Posted on 06/17/2020 6:01 am

San Jose Mercury News

After spending two months and more than $1.3 million repairing dozens of dilapidated state-owned trailers for homeless residents, San Jose is dismantling the temporary shelter site — just one month after people moved in.

Citing poor living conditions for elderly residents and constant maintenance burdens for the city, officials over the weekend transferred more than 30 homeless residents from the trailer site on a city-owned parking lot near Happy Hollow Park to county-leased hotel rooms.

The move came just one month after San Jose entered a $730,000 contract with Abode Services, a Bay Area-based homeless service provider, to operate 90 trailers to isolate homeless individuals with confirmed or presumed cases of COVID-19 or who have pre-existing conditions and are at a high risk of contracting the disease. Residents moved in two days later.

“We all recognize that this was an experiment,” Ragan Henninger, the city’s deputy director of housing, said in an interview Tuesday. “After giving it our best to make it work, we had to prioritize the safety and health of the vulnerable homeless people we were serving.”

Nearly 6,200 people in San Jose don’t have a place to call home and county health officials believe that at least 2,500 of them are at high risk of infection due to underlying conditions, according to San Jose Housing Director Jacky Ferrand-Morales. The majority of the city’s homeless population identify as Black or Hispanic — two segments of the population that are disproportionately getting infected by COVID-19.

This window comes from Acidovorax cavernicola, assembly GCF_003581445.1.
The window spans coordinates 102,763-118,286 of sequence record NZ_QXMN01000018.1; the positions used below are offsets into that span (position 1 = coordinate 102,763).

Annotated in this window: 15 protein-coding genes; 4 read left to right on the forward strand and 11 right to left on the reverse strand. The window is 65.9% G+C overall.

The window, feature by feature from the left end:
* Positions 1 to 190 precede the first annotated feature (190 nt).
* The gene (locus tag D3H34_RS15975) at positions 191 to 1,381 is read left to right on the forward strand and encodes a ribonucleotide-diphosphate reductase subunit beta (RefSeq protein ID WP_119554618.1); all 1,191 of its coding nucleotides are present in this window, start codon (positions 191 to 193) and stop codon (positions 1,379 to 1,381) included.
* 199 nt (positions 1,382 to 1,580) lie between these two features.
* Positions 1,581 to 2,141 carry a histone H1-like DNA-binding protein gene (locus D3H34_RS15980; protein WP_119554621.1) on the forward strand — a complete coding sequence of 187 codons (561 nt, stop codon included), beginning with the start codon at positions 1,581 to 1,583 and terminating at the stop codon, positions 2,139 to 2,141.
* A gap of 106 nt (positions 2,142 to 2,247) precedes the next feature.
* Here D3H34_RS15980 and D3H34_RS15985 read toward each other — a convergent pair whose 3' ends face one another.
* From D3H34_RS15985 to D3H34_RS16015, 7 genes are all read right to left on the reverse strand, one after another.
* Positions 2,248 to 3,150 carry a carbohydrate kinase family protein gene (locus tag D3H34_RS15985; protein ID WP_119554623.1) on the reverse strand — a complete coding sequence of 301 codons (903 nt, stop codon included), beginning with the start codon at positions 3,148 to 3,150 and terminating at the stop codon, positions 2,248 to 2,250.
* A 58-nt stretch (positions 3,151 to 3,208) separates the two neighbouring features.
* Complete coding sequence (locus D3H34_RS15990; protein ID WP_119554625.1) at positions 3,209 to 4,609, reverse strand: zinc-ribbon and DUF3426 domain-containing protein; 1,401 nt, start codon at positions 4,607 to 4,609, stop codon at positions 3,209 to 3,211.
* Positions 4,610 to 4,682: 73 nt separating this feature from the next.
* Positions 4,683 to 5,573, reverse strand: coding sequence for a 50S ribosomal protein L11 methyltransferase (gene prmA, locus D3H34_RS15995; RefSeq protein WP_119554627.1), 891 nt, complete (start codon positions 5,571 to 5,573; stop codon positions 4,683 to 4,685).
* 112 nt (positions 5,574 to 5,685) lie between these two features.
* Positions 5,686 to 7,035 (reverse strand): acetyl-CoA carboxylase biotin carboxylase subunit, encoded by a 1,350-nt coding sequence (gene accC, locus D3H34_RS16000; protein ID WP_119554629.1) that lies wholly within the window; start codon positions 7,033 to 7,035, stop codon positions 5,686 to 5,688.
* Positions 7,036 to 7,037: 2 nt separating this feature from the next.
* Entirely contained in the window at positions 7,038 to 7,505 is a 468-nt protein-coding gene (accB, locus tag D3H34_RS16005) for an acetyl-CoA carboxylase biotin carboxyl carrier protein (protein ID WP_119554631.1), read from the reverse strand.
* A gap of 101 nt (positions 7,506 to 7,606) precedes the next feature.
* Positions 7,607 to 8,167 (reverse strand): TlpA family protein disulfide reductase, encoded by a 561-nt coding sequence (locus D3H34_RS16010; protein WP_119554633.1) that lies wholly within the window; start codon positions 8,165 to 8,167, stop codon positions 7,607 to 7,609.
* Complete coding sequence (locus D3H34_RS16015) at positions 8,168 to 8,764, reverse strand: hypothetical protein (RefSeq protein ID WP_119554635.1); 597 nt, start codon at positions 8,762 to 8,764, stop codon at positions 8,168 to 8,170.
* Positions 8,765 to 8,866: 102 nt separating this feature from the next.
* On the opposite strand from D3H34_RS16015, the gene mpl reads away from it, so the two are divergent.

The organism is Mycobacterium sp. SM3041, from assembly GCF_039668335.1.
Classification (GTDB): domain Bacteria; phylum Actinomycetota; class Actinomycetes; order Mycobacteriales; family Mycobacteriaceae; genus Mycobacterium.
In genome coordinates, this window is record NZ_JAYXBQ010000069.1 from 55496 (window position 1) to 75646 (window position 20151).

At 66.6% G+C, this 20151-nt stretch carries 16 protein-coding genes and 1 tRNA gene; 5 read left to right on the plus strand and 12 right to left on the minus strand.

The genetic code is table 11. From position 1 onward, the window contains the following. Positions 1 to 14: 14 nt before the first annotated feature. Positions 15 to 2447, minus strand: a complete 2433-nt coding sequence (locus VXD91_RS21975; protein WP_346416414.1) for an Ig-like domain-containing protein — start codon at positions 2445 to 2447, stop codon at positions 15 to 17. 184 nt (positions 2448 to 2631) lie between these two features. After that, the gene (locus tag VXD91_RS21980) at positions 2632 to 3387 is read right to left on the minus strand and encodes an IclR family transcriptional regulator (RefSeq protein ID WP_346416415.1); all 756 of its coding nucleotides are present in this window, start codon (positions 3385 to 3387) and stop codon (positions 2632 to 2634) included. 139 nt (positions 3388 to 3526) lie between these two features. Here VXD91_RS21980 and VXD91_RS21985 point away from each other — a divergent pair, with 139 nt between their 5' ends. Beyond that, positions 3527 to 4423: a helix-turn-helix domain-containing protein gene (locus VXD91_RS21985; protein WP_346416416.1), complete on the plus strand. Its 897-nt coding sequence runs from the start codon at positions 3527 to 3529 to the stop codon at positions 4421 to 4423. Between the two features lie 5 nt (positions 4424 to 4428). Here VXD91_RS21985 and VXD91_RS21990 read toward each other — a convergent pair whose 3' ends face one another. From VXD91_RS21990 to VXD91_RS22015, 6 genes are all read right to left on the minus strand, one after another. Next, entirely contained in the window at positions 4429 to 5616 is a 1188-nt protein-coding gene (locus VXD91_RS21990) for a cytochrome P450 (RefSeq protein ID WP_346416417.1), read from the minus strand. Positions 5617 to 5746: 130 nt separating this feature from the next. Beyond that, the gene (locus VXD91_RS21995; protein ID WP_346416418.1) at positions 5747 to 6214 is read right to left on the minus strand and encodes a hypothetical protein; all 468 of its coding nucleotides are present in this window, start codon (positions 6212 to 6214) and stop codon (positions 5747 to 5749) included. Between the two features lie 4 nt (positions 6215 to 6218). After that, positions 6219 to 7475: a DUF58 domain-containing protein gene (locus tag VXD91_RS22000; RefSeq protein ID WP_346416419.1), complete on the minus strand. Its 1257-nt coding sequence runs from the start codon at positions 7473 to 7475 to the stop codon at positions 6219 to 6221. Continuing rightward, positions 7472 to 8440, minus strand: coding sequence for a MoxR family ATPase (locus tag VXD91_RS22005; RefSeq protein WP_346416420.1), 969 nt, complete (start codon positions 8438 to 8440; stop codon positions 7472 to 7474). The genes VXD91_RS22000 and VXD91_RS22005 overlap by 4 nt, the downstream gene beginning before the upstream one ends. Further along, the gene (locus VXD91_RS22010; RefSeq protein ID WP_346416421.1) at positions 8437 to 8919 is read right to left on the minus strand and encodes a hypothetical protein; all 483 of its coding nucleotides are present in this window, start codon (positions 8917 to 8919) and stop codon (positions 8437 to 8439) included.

In what was initially hailed as a welcome boost to the city’s housing supply for homeless residents especially vulnerable to the COVID-19 pandemic, Gov. Gavin Newsom’s Office of Emergency Services delivered 104 emergency trailers to San Jose just days after the statewide shelter-in-place order went into effect in mid-March.

But the seemingly free donation, inevitably cost the city significant resources, staff time and more than $1.3 million in inspections, repairs and maintenance emergencies.

Shortly after they were delivered to San Jose, the city discovered the trailers were riddled with defects — from missing sinks and countertops to damaged vents to inadequate electrical, water and sewage hookups. Only 90 of the 104 trailers were even deemed habitable by the city.



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Hal Slusher
Hal Slusher
19 hours ago

Wonder who the lucky MO FO sold that to the city

John Steele
John Steele
1 day ago

only government would dump that kind of money and get taken for a ride. Its exactly like Gel Hair getting scammed over 1 billion $$ for face masks.